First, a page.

Friday, June 17, 2011

I’m grateful for the peace of Thursday Island:

It had been fifteen years since I was last on Thursday Island (TI) and above all else, I was looking forward the turquoise waters and balmy weather when I flew there last Monday. But as I arrived on Horn Island all my mind’s eye could see was Deadly Award winning muso Uncle Seaman Dan who wrote ‘TI Blues’ later made popular by the Mills Sisters. From the moment I boarded my ferry from Horn Island to TI, the gentle rhythm of water forced me to relax, something this chaotic city chick desperately needs!

I had less than 48 hours on the island, and yet have much to be grateful for, including:

I am extremely grateful and humbled by the extraordinary hospitality shown to me from the minute I arrived in the Torres Strait. My hostess and coordinator of my visit was the beautiful Chi Chi Fuji, a dynamic woman with a big smile and bigger heart. Alongside Chi Chi stood all the teachers at Our Lady of the Sacred Heart school lead by Principal Helen Kett. I’m also grateful to the local ladies for a cultural feast that still makes me smile just remembering it. Have you ever tried fried scones? You must! Thank you finally to Gabriel Bani and his family for sharing stories and culture through a formal presentation and through dance, via the Zuguwthiyam performers.

The whole point and joy of my visit to TI was working with students from OLSH alongside students who came to join us from Hammond Island. What stunningly bright and creative kids they turned out to be. In very short periods of time they workshopped, wrote and performed raps, poems and the introduction to - and I quote one student - ‘the greatest novel ever!’ As you’ll see in the pics above and below, the students were filled with enthusiasm as well as ideas, and threw their hands in the air when I asked: who loves reading? who loves writing? And of course, who loves chocolate? I’m grateful for such gorgeous young people, many of whom I’m sure will be our future authors.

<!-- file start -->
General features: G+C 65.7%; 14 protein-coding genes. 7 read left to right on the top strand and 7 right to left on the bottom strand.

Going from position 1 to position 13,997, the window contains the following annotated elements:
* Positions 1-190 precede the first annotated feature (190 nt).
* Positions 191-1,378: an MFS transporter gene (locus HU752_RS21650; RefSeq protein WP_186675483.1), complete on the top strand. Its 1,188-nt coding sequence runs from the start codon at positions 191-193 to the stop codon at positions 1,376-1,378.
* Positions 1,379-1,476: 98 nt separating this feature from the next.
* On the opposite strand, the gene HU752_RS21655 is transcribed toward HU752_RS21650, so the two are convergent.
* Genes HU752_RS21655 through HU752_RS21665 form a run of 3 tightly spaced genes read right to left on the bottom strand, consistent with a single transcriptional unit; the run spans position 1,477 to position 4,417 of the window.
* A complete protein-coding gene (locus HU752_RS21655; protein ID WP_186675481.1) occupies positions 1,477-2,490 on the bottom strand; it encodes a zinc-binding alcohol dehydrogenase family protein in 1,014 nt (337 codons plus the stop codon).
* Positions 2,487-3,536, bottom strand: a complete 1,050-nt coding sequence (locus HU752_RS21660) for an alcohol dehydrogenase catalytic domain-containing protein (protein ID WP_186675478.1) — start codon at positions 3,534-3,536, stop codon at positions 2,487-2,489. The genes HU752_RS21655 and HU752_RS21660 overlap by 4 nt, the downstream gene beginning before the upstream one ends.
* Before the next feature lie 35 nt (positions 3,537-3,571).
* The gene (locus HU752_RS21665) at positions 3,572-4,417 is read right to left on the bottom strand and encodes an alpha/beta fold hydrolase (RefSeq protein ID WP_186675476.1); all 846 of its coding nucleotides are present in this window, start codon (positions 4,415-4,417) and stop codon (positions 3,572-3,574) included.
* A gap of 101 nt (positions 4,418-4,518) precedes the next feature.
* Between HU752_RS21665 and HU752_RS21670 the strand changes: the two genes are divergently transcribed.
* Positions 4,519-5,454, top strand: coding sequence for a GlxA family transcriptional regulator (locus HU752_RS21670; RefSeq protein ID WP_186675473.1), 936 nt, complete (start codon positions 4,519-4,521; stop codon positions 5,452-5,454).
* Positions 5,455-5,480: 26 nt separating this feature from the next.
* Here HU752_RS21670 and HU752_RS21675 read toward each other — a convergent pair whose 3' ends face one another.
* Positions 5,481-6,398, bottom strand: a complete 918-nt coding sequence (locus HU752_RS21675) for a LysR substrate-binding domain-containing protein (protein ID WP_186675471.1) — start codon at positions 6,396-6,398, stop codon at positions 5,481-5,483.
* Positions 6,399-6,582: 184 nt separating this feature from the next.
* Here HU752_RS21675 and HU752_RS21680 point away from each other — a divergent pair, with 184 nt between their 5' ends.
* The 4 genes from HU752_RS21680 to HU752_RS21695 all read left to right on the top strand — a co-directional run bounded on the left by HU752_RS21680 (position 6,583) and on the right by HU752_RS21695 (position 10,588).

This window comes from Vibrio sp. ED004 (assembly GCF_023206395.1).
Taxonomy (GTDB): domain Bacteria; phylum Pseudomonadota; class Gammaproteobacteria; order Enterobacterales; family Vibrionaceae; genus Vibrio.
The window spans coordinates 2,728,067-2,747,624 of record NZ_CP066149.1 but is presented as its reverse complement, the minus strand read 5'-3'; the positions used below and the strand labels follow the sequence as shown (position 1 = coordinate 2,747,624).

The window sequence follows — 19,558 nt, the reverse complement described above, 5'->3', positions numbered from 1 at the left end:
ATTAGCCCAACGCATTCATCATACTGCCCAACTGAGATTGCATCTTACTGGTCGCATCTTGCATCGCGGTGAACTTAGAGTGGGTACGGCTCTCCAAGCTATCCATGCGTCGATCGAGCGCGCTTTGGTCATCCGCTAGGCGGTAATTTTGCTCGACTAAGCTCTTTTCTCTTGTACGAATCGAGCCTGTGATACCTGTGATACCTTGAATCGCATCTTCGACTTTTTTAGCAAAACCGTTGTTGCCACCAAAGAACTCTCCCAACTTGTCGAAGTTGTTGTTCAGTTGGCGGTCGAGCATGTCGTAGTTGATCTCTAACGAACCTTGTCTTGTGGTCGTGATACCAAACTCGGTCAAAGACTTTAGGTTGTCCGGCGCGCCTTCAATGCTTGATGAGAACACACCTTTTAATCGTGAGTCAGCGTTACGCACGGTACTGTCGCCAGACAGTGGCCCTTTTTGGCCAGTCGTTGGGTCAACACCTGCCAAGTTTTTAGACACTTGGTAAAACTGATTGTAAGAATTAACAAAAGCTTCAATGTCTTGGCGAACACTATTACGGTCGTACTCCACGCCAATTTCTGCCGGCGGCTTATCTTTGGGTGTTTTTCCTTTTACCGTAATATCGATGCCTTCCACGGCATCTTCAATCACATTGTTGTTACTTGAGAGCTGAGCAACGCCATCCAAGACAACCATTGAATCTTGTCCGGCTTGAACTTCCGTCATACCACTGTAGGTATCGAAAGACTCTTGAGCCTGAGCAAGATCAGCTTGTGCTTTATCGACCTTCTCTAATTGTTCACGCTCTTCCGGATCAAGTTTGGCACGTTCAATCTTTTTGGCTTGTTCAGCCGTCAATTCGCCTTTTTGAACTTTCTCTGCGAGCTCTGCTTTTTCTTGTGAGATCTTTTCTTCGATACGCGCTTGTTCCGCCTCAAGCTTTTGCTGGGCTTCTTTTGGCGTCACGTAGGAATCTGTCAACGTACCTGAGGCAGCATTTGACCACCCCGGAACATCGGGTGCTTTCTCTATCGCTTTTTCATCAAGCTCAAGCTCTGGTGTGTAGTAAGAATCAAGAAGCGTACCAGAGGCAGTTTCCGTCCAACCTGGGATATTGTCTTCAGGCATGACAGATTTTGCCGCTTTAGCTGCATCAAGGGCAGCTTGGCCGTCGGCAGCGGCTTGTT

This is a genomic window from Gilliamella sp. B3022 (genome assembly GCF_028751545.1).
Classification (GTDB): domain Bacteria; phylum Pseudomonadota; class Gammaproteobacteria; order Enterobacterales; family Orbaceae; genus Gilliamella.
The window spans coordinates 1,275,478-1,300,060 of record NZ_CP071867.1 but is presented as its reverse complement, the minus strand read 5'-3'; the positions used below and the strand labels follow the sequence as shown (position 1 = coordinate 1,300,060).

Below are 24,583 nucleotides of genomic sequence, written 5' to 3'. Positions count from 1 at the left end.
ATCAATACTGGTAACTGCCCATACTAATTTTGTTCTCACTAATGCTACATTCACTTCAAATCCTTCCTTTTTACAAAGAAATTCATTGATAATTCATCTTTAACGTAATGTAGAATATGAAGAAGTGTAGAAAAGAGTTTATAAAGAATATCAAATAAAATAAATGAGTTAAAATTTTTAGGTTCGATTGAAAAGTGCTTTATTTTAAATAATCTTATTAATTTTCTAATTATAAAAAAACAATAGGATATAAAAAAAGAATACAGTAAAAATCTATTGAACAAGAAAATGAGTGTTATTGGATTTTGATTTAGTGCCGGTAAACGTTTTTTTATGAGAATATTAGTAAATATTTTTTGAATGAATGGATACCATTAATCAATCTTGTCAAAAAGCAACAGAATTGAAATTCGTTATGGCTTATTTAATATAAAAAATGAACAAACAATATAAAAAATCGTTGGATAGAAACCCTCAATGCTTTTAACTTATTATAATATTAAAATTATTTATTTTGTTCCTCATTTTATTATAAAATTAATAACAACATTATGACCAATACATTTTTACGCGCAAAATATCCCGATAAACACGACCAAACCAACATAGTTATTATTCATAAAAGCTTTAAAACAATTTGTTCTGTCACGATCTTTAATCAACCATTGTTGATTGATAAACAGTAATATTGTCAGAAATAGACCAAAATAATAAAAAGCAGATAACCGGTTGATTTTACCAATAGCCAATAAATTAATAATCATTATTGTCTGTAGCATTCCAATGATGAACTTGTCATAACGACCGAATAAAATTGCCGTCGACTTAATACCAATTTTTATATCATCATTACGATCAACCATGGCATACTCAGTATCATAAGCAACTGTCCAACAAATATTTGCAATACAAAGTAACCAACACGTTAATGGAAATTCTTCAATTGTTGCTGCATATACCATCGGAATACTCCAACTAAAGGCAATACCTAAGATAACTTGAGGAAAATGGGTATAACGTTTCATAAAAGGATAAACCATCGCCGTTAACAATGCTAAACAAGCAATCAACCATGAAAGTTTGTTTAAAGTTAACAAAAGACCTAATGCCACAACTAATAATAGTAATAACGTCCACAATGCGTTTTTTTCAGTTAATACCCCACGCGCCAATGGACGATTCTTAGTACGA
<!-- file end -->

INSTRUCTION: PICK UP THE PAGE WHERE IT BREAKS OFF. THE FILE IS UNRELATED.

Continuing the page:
3. AILAN TAIM: I’ve mastered western time being a slave to the clock and anally scheduling everything. Of course I’m aware of but try not to abuse ‘Koori Time’ but I got a taste of ailan taim (island time) on TI. Unfortunately I did’t have enough time to appreciate it fully. I’m grateful though that I did feel myself moving a little slower on my final morning there. Perhaps it had something to do with eating breakfast with one of the most stunning views on the planet as my companion.

4. THE WATERFRONT: Different people call the space where the land meets the sea different things. Some call it the waterfront, others the promenade, me, I’d probably call it an esplanade. Regardless of what you term it, I found that land-meets-sea area to be the most soothing and inspiring place during my short stay. With public art including turtles and shells, seats facing the glassy sea and plenty of trees to lie under, it was hard not to feel at peace. For a fleeting moment of utopia, I am grateful.

5. GAB TITUI CULTURAL CENTRE: I was grateful for a quick visit to Gabi Titui where I met Operations Manager Mary Bani, took a stroll through Ephraim Bani Gallery and got an insight into the regions unique arts and cultures. I also enjoyed the best coffee on the island at Ilan Cafe. It’s already Winner of the QLD Tourism Awards for 2005/06 and 07 and with plans to extend the space there’s no doubt it will continue to be the tourist focus of TI.

Finally, I’m also grateful to Br Tim from OLSH for his deadly photographic skills as seen here.

I'd like to acknowledge the Indigenous Regional Development Fund through the Torres Strait Regional Authority for making my visit possible.

1 comment:

Magnetic Island Artist Edward Blum. said...

I hope you continue to post this is great.